I have a class (a gui) with buttons and other controls. A button, for
example, has a callback method, so that writing
b = Button(label, OnClick)
will call the global OnClick method.
Now, if I want the OnClick method to call some of my main class methods,
I need to write:
UI = None
global UI = self
Is this the correct way to do it in Python ? Isn't there a potential
flaw in declaring my MainClass instance as a global variable ?
Yes. Normally graphical widgets are declared as object classes (in both
wxPython and Tkinter, at least) for precisely this reason.
Then the onClick() can be a method of the class, and the callback is a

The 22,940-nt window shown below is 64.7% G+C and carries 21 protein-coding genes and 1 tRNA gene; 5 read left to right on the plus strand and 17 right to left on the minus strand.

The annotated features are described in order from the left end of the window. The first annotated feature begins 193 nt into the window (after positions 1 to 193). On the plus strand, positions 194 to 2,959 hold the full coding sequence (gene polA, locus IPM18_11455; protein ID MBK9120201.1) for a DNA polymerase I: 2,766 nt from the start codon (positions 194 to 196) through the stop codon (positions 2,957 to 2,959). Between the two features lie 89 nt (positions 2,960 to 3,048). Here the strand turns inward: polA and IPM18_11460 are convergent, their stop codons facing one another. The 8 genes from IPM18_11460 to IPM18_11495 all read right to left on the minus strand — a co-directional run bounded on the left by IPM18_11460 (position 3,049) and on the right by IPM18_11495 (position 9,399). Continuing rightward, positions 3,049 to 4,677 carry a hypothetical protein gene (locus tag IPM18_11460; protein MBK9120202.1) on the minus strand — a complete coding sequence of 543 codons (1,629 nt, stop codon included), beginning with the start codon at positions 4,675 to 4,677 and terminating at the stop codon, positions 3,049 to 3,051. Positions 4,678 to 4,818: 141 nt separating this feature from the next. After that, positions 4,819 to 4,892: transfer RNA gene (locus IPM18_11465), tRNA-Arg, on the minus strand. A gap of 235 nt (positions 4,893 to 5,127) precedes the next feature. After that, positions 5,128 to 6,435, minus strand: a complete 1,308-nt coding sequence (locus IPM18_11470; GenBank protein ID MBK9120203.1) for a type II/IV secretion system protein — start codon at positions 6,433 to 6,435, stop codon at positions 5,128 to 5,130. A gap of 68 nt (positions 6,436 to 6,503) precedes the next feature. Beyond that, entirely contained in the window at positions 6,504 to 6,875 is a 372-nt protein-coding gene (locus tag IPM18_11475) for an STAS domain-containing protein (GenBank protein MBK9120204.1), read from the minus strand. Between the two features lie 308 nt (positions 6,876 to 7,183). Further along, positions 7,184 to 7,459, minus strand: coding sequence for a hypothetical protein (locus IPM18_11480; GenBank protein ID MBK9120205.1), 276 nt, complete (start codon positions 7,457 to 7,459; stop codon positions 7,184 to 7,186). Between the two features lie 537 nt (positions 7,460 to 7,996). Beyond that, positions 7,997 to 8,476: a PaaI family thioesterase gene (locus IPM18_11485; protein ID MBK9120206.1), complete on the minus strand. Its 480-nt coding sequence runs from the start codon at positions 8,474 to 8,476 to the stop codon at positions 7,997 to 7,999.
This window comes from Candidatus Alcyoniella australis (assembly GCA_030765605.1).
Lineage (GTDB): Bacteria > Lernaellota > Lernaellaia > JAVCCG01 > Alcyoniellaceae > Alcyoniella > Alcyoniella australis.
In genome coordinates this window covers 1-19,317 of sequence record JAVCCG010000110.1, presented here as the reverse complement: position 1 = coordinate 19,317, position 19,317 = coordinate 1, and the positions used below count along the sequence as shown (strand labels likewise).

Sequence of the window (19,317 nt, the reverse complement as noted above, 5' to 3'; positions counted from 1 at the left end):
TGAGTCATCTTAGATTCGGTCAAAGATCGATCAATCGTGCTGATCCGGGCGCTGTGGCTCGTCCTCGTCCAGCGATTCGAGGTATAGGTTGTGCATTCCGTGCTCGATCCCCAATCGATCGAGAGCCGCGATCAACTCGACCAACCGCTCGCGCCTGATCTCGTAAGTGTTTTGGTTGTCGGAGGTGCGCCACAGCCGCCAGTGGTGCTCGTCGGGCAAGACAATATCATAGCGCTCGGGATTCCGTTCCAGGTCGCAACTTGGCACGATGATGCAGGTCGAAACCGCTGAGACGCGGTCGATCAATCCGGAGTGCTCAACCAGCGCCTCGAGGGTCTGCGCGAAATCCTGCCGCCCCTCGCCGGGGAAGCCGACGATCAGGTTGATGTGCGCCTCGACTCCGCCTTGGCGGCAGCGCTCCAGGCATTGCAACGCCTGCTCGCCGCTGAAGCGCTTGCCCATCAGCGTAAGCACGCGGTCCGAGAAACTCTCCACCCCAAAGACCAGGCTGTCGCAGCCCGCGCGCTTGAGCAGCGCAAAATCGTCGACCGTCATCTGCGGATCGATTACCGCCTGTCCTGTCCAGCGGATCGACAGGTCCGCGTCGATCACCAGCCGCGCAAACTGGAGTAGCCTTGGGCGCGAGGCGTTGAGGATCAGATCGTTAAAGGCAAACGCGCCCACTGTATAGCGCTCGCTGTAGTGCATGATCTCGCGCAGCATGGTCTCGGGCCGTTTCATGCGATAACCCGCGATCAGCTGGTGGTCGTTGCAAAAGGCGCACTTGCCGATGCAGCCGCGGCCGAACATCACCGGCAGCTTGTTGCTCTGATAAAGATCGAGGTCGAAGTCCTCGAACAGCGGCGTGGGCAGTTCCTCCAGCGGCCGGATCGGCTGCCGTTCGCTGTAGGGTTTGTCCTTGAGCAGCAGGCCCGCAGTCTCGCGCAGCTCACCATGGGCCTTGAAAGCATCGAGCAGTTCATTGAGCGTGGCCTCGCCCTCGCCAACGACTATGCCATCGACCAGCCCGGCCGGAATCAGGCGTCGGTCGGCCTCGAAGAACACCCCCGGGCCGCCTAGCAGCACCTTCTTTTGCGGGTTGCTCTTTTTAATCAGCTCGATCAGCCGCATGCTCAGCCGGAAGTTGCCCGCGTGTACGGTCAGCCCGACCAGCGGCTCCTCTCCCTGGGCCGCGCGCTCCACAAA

bound method of the class (in other words a method that's already
identified with a specific instance).
Here's a simple-ish piece of wxPython code to demonstrate. Notice that
each paramDialog closes its own dialog box, because the callback
provided in the event binding is already bound to the instance.
count = 0 # Class variable counts # of instances
def __init__(self, parent):
wx.Dialog.__init__(self, parent, id=-1, title="This is a
Dialog", size=(300, 250))
btn = wx.Button(self, -1, "Close Me", (100, 75))
# THIS LINE ASSOCIATES A BOUND METHOD OF THE CURRENT
# INSTANCE WITH A CLICK ON THE "Close Me" BUTTON OF
# THIS PARTICULAR DIALOG INSTANCE
paramDialog.count += 1
def shutdown(self, evt):
paramDialog.count -= 1
if paramDialog.count == 0:
# wxWidgets calls this method to initialize the application
frame = wx.Frame(None, -1, "This is the main frame")
d1 = paramDialog(frame)
d2 = paramDialog(frame)
d3 = paramDialog(frame)
if __name__ == '__main__':
app = MyApp(0)